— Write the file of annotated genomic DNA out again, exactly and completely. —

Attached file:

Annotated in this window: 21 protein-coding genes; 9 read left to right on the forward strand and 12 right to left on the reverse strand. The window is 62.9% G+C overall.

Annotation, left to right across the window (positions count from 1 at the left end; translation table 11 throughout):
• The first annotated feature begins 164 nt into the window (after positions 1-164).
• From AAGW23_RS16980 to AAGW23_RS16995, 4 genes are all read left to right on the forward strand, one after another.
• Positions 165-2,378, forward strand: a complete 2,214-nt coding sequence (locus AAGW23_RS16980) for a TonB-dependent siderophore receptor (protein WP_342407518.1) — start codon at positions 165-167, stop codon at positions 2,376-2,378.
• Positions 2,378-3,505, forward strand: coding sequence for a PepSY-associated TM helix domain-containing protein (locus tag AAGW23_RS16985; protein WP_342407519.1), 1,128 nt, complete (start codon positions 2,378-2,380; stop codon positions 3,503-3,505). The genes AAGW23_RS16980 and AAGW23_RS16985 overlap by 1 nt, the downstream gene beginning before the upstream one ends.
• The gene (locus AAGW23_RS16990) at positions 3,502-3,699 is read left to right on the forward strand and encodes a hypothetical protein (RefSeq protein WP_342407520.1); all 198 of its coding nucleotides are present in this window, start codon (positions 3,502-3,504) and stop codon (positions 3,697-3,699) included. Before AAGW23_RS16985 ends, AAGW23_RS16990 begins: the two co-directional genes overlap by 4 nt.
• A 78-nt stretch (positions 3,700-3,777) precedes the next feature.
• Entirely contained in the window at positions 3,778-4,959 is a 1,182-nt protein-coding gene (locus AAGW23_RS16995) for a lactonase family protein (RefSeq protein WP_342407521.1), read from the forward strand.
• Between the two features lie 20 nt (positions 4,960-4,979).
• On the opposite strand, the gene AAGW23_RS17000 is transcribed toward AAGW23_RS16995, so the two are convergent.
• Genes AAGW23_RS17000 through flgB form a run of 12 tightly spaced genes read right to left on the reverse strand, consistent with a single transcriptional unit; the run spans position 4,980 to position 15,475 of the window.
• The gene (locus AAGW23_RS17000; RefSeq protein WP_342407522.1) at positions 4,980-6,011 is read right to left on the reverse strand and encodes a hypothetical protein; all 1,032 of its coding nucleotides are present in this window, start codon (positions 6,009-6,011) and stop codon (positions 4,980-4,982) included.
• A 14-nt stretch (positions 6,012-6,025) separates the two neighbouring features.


Annotated in this window: 21 protein-coding genes; 9 read left to right on the forward strand and 12 right to left on the reverse strand. The window is 62.9% G+C overall.

Annotation, left to right across the window (positions count from 1 at the left end; translation table 11 throughout):
• The first annotated feature begins 164 nt into the window (after positions 1-164).
• From AAGW23_RS16980 to AAGW23_RS16995, 4 genes are all read left to right on the forward strand, one after another.
• Positions 165-2,378, forward strand: a complete 2,214-nt coding sequence (locus AAGW23_RS16980) for a TonB-dependent siderophore receptor (protein WP_342407518.1) — start codon at positions 165-167, stop codon at positions 2,376-2,378.
• Positions 2,378-3,505, forward strand: coding sequence for a PepSY-associated TM helix domain-containing protein (locus tag AAGW23_RS16985; protein WP_342407519.1), 1,128 nt, complete (start codon positions 2,378-2,380; stop codon positions 3,503-3,505). The genes AAGW23_RS16980 and AAGW23_RS16985 overlap by 1 nt, the downstream gene beginning before the upstream one ends.
• The gene (locus AAGW23_RS16990) at positions 3,502-3,699 is read left to right on the forward strand and encodes a hypothetical protein (RefSeq protein WP_342407520.1); all 198 of its coding nucleotides are present in this window, start codon (positions 3,502-3,504) and stop codon (positions 3,697-3,699) included. Before AAGW23_RS16985 ends, AAGW23_RS16990 begins: the two co-directional genes overlap by 4 nt.
• A 78-nt stretch (positions 3,700-3,777) precedes the next feature.
• Entirely contained in the window at positions 3,778-4,959 is a 1,182-nt protein-coding gene (locus AAGW23_RS16995) for a lactonase family protein (RefSeq protein WP_342407521.1), read from the forward strand.
• Between the two features lie 20 nt (positions 4,960-4,979).
• On the opposite strand, the gene AAGW23_RS17000 is transcribed toward AAGW23_RS16995, so the two are convergent.
• Genes AAGW23_RS17000 through flgB form a run of 12 tightly spaced genes read right to left on the reverse strand, consistent with a single transcriptional unit; the run spans position 4,980 to position 15,475 of the window.
• The gene (locus AAGW23_RS17000; RefSeq protein WP_342407522.1) at positions 4,980-6,011 is read right to left on the reverse strand and encodes a hypothetical protein; all 1,032 of its coding nucleotides are present in this window, start codon (positions 6,009-6,011) and stop codon (positions 4,980-4,982) included.
• A 14-nt stretch (positions 6,012-6,025) separates the two neighbouring features.